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Thursday, 23 September 2010

Get A Real Job


This is an excerpt from an essay taken from Best Canadian Essays 2009, edited by Alex Boyd and Carmine Starnino.  The 2010 anthology will be out soon, edited by Boyd and Kamal Al-Solaylee.  Worth investing in, I'd say.


Get A Real Job

In Grade 8, I joined an extracurricular social studies club called Project Business, designed to help young people learn about supply and demand economics. I signed up because Krista Copper was in it. She had brown feathered hair, eyes like a stunned deer, and wore a corduroy jacket buttoned right up to her chin, which gave her a look of impenetrability that I found alluring. We were to make peanut brittle and sell it at lunch hour, calculating the cost of the peanuts, sugar, molasses and labour time, and fixing a price that would recoup our costs or, even better, make a profit.

The club was divided into three competing groups. I made sure I was in Krista’s, and she set the strategy. The key, she said, was the quality of our peanut brittle. Her mom’s was awesome, so she’d get her mom to make it. We would charge the same price as everyone else, but ours would be better, so we’d sell more. Ours was indeed better, and we did sell more. We made more money, but we used twice as many peanuts, which were the most expensive ingredient. Our expenses were nearly double those of the other groups, and we made less money than everybody else. Krista was demoted from club president to treasurer and I joined flag football.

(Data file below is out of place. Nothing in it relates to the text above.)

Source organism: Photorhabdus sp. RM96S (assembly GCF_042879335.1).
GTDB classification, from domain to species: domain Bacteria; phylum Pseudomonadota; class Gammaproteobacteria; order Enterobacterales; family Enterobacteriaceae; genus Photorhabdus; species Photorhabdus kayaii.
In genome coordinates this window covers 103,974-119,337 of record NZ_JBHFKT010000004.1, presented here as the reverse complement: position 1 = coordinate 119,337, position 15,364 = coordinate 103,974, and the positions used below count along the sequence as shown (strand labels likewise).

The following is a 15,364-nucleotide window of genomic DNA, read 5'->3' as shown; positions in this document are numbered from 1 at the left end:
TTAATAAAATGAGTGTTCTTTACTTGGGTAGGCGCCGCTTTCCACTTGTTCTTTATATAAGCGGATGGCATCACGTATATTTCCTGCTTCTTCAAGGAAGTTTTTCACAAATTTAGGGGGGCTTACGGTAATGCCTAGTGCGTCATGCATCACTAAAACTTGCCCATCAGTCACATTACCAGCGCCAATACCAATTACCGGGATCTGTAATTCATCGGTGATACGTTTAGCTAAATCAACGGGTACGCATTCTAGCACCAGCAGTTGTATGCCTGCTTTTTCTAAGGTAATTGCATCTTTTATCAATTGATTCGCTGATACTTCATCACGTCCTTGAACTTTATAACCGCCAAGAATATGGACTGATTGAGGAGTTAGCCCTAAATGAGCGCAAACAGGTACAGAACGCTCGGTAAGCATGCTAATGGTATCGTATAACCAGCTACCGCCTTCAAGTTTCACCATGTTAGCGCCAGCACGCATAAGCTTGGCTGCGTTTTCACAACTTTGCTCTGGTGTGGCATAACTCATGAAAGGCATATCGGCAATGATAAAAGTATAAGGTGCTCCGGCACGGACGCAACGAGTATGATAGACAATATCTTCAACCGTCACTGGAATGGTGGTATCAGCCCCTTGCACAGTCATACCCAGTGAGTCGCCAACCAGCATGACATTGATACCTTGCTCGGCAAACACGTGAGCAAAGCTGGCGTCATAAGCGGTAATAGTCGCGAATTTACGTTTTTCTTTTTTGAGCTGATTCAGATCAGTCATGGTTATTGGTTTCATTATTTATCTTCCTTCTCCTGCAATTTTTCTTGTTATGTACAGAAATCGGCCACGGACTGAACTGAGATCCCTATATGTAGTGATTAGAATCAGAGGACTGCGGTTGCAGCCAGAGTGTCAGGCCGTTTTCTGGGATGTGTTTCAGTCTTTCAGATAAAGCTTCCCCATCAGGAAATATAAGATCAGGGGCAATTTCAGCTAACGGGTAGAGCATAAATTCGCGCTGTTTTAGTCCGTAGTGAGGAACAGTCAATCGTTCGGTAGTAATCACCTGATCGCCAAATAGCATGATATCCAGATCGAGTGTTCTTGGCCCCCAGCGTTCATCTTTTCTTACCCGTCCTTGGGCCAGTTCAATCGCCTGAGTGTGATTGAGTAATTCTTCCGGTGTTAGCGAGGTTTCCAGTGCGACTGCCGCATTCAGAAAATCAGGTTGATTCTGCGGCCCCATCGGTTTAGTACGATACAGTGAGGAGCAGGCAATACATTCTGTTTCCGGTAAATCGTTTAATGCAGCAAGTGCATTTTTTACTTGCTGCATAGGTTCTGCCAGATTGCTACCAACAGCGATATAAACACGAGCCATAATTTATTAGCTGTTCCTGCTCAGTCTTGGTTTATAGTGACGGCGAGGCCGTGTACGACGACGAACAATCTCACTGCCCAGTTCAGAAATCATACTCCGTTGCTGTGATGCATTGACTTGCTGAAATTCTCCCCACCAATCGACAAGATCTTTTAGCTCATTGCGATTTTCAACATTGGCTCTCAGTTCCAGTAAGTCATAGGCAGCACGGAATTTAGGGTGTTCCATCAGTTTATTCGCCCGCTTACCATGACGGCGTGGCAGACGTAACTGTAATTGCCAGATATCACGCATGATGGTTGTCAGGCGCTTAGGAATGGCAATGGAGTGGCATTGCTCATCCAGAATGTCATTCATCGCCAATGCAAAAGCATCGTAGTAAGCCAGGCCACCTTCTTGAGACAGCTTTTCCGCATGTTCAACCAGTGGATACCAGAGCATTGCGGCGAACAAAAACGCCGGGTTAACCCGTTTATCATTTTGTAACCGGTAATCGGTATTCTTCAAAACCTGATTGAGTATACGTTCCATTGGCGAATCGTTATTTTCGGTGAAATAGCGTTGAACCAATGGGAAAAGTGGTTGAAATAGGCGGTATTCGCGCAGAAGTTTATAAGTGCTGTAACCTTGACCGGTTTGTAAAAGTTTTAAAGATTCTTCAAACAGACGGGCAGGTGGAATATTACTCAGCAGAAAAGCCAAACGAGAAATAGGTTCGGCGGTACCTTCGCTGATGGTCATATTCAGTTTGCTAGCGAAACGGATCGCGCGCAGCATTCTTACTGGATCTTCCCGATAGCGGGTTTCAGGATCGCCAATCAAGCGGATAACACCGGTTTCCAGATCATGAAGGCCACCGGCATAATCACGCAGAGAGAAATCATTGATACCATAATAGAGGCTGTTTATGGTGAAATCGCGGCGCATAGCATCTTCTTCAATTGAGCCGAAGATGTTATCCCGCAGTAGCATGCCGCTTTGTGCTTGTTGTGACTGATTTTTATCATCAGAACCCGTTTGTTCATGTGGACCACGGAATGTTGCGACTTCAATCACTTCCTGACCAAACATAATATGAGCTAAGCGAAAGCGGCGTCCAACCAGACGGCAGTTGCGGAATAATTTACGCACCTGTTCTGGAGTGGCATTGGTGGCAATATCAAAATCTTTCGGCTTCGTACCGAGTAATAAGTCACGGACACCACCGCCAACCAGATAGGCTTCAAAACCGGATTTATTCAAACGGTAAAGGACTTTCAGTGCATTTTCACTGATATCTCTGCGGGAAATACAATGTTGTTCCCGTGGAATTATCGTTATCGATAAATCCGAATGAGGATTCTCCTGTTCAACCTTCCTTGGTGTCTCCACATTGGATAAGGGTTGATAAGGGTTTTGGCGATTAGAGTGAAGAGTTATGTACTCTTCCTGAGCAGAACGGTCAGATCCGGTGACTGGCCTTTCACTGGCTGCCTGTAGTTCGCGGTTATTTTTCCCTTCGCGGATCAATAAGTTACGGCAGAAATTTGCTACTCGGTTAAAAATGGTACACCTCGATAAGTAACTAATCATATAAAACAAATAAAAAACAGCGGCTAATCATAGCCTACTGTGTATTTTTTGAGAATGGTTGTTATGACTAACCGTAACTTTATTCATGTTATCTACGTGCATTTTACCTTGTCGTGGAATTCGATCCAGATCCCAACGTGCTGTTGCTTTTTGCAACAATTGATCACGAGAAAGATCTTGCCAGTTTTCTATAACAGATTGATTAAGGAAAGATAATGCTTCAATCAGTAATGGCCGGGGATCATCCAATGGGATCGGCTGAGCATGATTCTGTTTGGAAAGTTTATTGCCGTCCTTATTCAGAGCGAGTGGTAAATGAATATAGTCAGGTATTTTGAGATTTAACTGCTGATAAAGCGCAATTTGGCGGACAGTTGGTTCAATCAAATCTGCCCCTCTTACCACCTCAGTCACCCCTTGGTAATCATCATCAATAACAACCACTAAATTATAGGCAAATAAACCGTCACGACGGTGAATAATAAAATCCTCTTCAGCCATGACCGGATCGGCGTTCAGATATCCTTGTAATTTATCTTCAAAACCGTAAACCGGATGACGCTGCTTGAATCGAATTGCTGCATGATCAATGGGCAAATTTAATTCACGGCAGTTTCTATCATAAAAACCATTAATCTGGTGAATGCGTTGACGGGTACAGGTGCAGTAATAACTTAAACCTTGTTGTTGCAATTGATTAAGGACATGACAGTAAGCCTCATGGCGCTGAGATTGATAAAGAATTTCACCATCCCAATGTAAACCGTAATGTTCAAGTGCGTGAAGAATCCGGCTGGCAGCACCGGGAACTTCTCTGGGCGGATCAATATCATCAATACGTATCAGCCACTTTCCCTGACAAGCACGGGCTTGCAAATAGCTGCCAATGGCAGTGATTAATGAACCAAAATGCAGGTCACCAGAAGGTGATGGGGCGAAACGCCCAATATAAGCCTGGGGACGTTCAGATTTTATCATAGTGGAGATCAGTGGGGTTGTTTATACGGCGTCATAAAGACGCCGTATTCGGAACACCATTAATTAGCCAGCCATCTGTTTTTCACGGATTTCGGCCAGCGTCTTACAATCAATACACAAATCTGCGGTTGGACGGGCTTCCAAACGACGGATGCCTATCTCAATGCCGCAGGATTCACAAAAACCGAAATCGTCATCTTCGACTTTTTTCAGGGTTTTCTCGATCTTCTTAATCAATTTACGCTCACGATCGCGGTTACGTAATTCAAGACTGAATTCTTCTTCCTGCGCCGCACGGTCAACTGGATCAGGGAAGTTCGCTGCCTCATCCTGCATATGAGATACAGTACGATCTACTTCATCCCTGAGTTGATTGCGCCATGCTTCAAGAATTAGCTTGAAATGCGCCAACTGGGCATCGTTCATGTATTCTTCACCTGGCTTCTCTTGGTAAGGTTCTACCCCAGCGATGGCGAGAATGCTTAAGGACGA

From a slave to ulterior motives to a career in the performing arts, I’ve spent the past 10 years cobbling together a viable existence by writing, performing and recording original music as Kris Demeanor, often with my Crack Band. Sure, under the auspices of making a respectable living, I have made halfhearted stabs at biology, architecture, horticulture, English literature, but none stirred in me a sustainable passion. Many people love music, and love to play it, but playing professionally requires a type of enthusiasm akin to mild but unrelenting panic. I liken it to navigating through the maze of mirrors at the Stampede as a child. It was confusing, frustrating, and everywhere was me. I would bash into the glass and cry, but suppress my sobs and get it together so dad wouldn’t have to rescue me. I’d go in again the next year. [....]

by Kris Demeanor
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